17. I’m not at all adventurous with food! I have no gourmet tastes and I’m not a big meat eater. But I do agree that when we travel we should try to enjoy a new culture, which often would include trying foods that wouldn’t ordinarily be our interest. I guess I’d better stay close to home! But good for you!

  18. Atleast you won’t have to try it again Rommel . Tick …done it … you can now cross it off your list 😉
    How brave are you !

    • Now that I crossed it off, I feel like trying out some more different delicacies. Eating blowfish definitely set a meter for more food exploration to come. 😉

  19. Another blowfish survivor! I didn’t know I was eating it, till after the fact. When my colleagues told me I spent the rest of the evening almost anticipating death. When I woke up the next day, I realised I would survive 🙂

  20. Never mind the food – I can go without, but what does the snake wine taste like? I can easily see myself resisting blowfish, sharks rotten or not, but not the exotic booze???

  21. I’ve eaten bull frog, turtle and rabbit, but not dog or goat. Since you’re adventurous how about bull testicles which I’ve read are a great delicacy. Even our newspaper food editor tried it!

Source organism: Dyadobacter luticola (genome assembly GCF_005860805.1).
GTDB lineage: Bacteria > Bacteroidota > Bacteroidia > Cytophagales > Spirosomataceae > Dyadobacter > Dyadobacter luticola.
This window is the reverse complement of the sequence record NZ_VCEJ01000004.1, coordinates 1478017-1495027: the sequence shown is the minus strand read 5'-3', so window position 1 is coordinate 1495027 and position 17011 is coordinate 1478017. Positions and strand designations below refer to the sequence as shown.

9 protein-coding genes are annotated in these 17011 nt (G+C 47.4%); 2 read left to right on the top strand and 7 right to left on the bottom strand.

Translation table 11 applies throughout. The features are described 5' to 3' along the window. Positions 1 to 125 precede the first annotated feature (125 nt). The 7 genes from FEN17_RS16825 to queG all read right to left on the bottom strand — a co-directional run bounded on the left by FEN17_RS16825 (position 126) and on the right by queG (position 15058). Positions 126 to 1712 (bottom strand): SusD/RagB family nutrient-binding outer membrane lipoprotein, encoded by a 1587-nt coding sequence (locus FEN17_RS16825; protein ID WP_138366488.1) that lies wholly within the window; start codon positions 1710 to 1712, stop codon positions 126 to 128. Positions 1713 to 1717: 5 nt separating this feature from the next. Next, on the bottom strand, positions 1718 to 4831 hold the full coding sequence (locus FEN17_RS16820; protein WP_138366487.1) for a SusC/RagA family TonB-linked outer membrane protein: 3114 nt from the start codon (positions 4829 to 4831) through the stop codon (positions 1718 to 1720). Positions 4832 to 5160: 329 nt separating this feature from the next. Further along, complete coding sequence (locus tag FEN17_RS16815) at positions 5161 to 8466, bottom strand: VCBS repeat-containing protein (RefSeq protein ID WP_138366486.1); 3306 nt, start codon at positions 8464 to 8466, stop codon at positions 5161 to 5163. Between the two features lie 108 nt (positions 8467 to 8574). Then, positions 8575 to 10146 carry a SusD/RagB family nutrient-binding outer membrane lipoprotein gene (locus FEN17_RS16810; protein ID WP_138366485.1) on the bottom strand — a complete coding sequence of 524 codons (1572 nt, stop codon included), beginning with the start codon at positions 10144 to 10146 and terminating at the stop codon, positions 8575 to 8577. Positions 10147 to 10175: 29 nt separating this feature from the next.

• I’ve seen those bull testicles used in eating challenges on reality TV shows. They also have goat testicles in Okinawa. If I get presented with those, I’d probably say yes on “trying” it, a bite or two. 😀

      • I may have tried the goat when I was in Santa Rosa, Laguna at a mission house, except that I heard him screaming when they killed him! Did you see the baby octopus crawling on the guy’s face while he was trying to eat it?! Anyway,when you get to China let me know what exotic delicacies you’ve tried there! ~Liz

  22. Wow!I can’t believe that you dared to eat blowfish. I was nervous while I was reading your post. I thought that you were going to say that you didn’t. How was the taste?